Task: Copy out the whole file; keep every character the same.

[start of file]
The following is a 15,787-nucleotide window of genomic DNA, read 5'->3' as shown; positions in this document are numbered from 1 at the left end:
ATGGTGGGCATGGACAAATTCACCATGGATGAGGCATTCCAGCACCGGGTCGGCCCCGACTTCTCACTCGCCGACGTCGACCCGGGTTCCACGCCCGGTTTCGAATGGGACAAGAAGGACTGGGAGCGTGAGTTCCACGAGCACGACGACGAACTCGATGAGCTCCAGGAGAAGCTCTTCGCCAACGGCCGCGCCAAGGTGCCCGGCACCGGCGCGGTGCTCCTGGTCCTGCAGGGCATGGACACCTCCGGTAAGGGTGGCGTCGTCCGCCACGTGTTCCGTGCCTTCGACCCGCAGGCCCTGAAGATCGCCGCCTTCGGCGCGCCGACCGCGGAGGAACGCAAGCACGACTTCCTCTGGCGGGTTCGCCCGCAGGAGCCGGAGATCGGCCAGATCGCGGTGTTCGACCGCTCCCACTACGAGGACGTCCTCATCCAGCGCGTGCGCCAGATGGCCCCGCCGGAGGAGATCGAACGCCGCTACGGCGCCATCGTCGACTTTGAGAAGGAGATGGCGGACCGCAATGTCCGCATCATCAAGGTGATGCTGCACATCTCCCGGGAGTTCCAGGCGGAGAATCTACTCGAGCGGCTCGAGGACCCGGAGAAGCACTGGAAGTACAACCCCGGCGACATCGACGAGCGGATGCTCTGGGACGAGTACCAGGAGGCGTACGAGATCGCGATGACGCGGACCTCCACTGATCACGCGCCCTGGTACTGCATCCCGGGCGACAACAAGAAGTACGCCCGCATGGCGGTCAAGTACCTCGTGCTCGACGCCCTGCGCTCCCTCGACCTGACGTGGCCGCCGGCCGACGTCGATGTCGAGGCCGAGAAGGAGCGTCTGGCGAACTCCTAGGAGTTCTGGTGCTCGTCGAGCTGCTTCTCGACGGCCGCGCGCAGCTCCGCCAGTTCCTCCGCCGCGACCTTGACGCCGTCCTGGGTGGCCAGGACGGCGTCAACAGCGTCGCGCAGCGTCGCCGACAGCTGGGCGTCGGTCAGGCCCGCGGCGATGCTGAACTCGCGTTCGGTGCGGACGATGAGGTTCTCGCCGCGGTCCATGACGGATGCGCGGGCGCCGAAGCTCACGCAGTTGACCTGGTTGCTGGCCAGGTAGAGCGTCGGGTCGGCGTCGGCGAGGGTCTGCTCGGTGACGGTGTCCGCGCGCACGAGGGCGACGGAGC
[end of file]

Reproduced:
The following is a 15,787-nucleotide window of genomic DNA, read 5'->3' as shown; positions in this document are numbered from 1 at the left end:
ATGGTGGGCATGGACAAATTCACCATGGATGAGGCATTCCAGCACCGGGTCGGCCCCGACTTCTCACTCGCCGACGTCGACCCGGGTTCCACGCCCGGTTTCGAATGGGACAAGAAGGACTGGGAGCGTGAGTTCCACGAGCACGACGACGAACTCGATGAGCTCCAGGAGAAGCTCTTCGCCAACGGCCGCGCCAAGGTGCCCGGCACCGGCGCGGTGCTCCTGGTCCTGCAGGGCATGGACACCTCCGGTAAGGGTGGCGTCGTCCGCCACGTGTTCCGTGCCTTCGACCCGCAGGCCCTGAAGATCGCCGCCTTCGGCGCGCCGACCGCGGAGGAACGCAAGCACGACTTCCTCTGGCGGGTTCGCCCGCAGGAGCCGGAGATCGGCCAGATCGCGGTGTTCGACCGCTCCCACTACGAGGACGTCCTCATCCAGCGCGTGCGCCAGATGGCCCCGCCGGAGGAGATCGAACGCCGCTACGGCGCCATCGTCGACTTTGAGAAGGAGATGGCGGACCGCAATGTCCGCATCATCAAGGTGATGCTGCACATCTCCCGGGAGTTCCAGGCGGAGAATCTACTCGAGCGGCTCGAGGACCCGGAGAAGCACTGGAAGTACAACCCCGGCGACATCGACGAGCGGATGCTCTGGGACGAGTACCAGGAGGCGTACGAGATCGCGATGACGCGGACCTCCACTGATCACGCGCCCTGGTACTGCATCCCGGGCGACAACAAGAAGTACGCCCGCATGGCGGTCAAGTACCTCGTGCTCGACGCCCTGCGCTCCCTCGACCTGACGTGGCCGCCGGCCGACGTCGATGTCGAGGCCGAGAAGGAGCGTCTGGCGAACTCCTAGGAGTTCTGGTGCTCGTCGAGCTGCTTCTCGACGGCCGCGCGCAGCTCCGCCAGTTCCTCCGCCGCGACCTTGACGCCGTCCTGGGTGGCCAGGACGGCGTCAACAGCGTCGCGCAGCGTCGCCGACAGCTGGGCGTCGGTCAGGCCCGCGGCGATGCTGAACTCGCGTTCGGTGCGGACGATGAGGTTCTCGCCGCGGTCCATGACGGATGCGCGGGCGCCGAAGCTCACGCAGTTGACCTGGTTGCTGGCCAGGTAGAGCGTCGGGTCGGCGTCGGCGAGGGTCTGCTCGGTGACGGTGTCCGCGCGCACGAGGGCGACGGAGC